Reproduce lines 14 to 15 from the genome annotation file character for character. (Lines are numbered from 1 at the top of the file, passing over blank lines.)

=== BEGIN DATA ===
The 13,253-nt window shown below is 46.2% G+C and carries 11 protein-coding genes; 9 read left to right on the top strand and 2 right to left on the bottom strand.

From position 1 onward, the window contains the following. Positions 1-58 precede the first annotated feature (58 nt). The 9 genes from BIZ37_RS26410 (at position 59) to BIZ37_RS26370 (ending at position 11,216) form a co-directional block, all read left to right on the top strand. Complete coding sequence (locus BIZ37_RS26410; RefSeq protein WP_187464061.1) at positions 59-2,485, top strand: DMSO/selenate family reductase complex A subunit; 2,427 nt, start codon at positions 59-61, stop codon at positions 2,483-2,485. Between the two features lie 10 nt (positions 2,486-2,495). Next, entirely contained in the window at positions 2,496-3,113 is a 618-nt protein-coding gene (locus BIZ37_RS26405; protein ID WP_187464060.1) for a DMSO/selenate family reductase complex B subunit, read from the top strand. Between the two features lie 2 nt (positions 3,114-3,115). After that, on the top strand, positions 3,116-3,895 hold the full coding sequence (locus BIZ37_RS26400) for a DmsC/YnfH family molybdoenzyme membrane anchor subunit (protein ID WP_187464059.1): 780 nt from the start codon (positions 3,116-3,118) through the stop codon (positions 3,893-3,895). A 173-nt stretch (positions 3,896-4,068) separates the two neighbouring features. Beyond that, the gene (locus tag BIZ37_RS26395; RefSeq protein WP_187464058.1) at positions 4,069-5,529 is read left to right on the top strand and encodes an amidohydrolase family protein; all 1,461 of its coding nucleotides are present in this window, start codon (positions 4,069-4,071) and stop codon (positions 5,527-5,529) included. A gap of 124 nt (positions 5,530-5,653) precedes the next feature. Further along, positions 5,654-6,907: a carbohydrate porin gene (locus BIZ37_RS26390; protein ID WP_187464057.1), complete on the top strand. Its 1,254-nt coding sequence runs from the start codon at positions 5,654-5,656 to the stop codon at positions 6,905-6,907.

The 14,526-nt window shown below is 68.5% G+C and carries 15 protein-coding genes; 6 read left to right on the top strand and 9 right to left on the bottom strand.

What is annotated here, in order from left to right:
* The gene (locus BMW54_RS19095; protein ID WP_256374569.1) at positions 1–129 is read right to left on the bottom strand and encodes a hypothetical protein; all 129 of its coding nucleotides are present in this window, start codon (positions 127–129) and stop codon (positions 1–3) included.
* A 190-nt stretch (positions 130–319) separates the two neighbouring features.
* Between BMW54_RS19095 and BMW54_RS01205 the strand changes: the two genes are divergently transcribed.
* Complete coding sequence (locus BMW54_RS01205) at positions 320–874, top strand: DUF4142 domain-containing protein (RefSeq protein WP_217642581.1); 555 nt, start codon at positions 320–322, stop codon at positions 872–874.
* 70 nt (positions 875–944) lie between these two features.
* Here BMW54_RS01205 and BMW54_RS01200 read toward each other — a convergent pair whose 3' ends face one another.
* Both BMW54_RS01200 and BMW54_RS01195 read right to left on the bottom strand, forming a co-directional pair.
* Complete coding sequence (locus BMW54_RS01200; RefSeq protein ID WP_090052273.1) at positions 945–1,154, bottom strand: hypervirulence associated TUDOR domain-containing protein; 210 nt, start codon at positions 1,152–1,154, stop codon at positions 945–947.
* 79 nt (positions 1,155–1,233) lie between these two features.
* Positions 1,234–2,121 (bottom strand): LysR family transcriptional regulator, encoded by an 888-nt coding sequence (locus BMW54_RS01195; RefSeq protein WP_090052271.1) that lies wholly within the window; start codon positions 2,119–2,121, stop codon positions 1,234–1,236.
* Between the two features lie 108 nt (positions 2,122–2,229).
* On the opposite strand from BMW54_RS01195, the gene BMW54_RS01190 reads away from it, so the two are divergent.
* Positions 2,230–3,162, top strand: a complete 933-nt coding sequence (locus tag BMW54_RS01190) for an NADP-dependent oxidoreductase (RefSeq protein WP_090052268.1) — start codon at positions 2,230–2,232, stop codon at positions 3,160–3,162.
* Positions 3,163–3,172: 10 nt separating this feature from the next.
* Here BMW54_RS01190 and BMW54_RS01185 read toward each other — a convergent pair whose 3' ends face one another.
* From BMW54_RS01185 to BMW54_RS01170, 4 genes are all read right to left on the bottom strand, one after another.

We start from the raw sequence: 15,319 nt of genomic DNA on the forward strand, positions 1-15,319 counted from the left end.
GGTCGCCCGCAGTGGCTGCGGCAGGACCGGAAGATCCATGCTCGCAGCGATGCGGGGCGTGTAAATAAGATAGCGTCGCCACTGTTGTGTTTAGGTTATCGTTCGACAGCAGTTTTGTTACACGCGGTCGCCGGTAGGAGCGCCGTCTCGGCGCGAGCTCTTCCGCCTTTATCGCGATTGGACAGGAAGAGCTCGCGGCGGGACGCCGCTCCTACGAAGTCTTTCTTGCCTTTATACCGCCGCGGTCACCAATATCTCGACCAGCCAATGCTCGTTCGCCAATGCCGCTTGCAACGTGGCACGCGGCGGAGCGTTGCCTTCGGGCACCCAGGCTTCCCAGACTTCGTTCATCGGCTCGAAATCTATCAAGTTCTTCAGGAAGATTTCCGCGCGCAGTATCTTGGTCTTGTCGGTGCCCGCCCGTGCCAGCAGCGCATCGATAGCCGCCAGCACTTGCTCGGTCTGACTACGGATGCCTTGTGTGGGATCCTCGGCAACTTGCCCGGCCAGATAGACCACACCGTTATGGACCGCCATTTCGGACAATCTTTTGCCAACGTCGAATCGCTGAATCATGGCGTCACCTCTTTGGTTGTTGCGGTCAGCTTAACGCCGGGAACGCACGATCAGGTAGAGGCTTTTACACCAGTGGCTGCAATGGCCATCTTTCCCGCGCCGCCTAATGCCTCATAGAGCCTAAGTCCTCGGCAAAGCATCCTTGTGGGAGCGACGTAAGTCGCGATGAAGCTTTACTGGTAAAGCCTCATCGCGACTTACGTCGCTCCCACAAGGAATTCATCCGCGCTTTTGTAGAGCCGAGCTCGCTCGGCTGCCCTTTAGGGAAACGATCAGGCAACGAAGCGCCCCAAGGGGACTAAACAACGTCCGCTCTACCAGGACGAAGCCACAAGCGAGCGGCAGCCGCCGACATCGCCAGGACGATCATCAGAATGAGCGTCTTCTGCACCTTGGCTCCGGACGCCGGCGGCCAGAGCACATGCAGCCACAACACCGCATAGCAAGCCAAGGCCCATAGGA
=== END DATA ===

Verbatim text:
* Positions 1,234–2,121 (bottom strand): LysR family transcriptional regulator, encoded by an 888-nt coding sequence (locus BMW54_RS01195; RefSeq protein WP_090052271.1) that lies wholly within the window; start codon positions 2,119–2,121, stop codon positions 1,234–1,236.
* Between the two features lie 108 nt (positions 2,122–2,229).